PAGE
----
Is MICROS Systems, Inc. (NASDAQ:MCRS) a buy, sell, or hold? Investors who are in the know are becoming more confident. The number of long hedge fund positions increased by 2 in recent months.
In the eyes of most investors, hedge funds are viewed as slow, outdated investment vehicles of yesteryear. While there are over 8000 funds trading today, we at Insider Monkey hone in on the upper echelon of this group, around 450 funds. Most estimates calculate that this group controls the majority of the smart money’s total capital, and by watching their best investments, we have formulated a number of investment strategies that have historically beaten the market. Our small-cap hedge fund strategy outpaced the S&P 500 index by 18 percentage points per year for a decade in our back tests, and since we’ve began to sharing our picks with our subscribers at the end of August 2012, we have trumped the S&P 500 index by 23.3 percentage points in 8 months (see all of our picks from August).
Just as important, optimistic insider trading sentiment is another way to break down the investments you’re interested in. Obviously, there are a number of reasons for an upper level exec to get rid of shares of his or her company, but just one, very obvious reason why they would buy. Various academic studies have demonstrated the useful potential of this tactic if investors understand where to look (learn more here).
Keeping this in mind, it’s important to take a gander at the recent action surrounding MICROS Systems, Inc. (NASDAQ:MCRS).
What have hedge funds been doing with MICROS Systems, Inc. (NASDAQ:MCRS)?
At Q1’s end, a total of 22 of the hedge funds we track were long in this stock, a change of 10% from the previous quarter. With hedgies’ sentiment swirling, there exists an “upper tier” of noteworthy hedge fund managers who were increasing their holdings substantially.
Of the funds we track, Jeffrey Ubben’s ValueAct Capital had the most valuable position in MICROS Systems, Inc. (NASDAQ:MCRS), worth close to $269.6 million, accounting for 3% of its total 13F portfolio. Sitting at the No. 2 spot is Robert Joseph Caruso of Select Equity Group, with a $154.3 million position; the fund has 2.1% of its 13F portfolio invested in the stock. Other peers that hold long positions include Jim Simons’s Renaissance Technologies, David Costen Haley’s HBK Investments and Chuck Royce’s Royce & Associates.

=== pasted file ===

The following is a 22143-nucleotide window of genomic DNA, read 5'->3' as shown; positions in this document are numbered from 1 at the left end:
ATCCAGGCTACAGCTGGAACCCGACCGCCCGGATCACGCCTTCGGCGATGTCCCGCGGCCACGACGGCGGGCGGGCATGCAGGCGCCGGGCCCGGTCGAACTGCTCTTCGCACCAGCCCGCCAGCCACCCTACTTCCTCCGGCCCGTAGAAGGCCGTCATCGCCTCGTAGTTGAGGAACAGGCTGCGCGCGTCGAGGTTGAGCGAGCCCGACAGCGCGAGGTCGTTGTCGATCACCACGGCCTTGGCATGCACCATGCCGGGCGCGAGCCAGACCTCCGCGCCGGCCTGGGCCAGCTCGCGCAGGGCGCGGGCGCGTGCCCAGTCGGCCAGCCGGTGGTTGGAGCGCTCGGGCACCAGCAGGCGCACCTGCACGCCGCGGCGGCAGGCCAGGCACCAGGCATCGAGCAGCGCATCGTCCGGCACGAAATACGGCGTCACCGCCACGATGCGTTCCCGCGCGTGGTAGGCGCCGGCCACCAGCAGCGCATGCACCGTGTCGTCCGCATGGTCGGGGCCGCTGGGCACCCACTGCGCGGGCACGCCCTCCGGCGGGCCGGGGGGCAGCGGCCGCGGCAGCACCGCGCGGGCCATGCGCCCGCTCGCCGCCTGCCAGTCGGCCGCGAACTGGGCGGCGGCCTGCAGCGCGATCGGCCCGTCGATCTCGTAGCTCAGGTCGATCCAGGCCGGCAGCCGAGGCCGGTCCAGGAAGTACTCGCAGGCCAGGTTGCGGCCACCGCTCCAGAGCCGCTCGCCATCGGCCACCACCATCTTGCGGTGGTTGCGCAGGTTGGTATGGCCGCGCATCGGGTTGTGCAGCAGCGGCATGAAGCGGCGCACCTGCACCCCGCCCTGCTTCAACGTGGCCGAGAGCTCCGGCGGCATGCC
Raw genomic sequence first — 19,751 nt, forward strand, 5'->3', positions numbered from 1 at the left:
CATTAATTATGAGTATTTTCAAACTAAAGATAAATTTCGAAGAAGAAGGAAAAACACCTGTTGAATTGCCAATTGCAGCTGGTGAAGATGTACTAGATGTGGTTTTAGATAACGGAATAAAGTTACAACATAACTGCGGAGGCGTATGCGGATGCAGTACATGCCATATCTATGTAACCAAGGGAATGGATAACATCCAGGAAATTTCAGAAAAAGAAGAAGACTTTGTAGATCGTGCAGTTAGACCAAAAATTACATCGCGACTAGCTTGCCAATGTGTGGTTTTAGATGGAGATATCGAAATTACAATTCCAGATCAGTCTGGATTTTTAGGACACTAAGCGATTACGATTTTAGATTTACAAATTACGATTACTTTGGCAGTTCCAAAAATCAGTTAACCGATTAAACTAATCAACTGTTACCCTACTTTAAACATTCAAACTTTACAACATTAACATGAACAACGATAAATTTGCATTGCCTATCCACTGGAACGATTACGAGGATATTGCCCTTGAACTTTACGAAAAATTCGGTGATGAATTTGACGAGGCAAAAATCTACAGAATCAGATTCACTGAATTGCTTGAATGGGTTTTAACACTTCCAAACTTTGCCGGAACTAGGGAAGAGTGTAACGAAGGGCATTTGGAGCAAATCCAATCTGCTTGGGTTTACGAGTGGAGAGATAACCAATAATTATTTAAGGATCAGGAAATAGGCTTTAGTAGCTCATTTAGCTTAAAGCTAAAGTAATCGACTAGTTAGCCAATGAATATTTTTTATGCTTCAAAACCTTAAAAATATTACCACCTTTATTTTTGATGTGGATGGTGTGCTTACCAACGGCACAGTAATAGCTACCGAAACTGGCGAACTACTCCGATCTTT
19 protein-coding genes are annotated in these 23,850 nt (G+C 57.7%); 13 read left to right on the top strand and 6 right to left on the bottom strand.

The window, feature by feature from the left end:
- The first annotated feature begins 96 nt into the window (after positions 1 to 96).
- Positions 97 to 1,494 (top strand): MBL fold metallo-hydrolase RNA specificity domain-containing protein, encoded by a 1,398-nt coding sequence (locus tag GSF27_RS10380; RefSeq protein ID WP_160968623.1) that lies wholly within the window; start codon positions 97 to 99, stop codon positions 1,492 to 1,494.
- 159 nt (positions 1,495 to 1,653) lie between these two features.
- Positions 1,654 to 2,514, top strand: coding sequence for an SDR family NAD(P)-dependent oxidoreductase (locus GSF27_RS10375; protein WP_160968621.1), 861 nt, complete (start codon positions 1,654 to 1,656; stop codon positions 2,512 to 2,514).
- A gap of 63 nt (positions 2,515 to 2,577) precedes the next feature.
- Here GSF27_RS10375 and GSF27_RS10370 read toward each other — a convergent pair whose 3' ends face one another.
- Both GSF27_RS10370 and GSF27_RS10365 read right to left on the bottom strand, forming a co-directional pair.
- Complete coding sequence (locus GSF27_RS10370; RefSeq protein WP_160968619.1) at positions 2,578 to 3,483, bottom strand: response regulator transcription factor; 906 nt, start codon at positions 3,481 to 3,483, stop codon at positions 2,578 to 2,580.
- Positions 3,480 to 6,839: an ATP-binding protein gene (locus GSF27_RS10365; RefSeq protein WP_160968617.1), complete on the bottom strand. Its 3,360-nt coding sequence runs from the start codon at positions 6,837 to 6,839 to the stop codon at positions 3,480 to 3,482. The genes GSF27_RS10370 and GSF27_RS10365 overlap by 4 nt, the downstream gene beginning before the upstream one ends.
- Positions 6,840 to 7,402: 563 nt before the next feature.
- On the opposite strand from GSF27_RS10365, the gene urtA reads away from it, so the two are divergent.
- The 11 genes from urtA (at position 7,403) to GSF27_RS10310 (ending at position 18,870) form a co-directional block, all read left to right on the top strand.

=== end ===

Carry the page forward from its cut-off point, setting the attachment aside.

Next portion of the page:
As industrywide interest jumped, some big names have been driving this bullishness. ValueAct Capital, managed by Jeffrey Ubben, initiated the largest position in MICROS Systems, Inc. (NASDAQ:MCRS). ValueAct Capital had 269.6 million invested in the company at the end of the quarter. David Costen Haley’s HBK Investments also made a $27.3 million investment in the stock during the quarter. The other funds with brand new MCRS positions are D. E. Shaw’s D E Shaw, Brad Gerstner’s Altimeter Capital Management, and Israel Englander’s Catapult Capital Management.
How have insiders been trading MICROS Systems, Inc. (NASDAQ:MCRS)?
Insider trading activity, especially when it’s bullish, is particularly usable when the primary stock in question has experienced transactions within the past half-year. Over the latest half-year time frame, MICROS Systems, Inc. (NASDAQ:MCRS) has experienced zero unique insiders buying, and 2 insider sales (see the details of insider trades here).
Let’s also take a look at hedge fund and insider activity in other stocks similar to MICROS Systems, Inc. (NASDAQ:MCRS). These stocks are Splunk Inc (NASDAQ:SPLK), Cadence Design Systems Inc (NASDAQ:CDNS), Fortinet Inc (NASDAQ:FTNT), and CommVault Systems, Inc. (NASDAQ:CVLT). All of these stocks are in the application software industry and their market caps match MCRS’s market cap.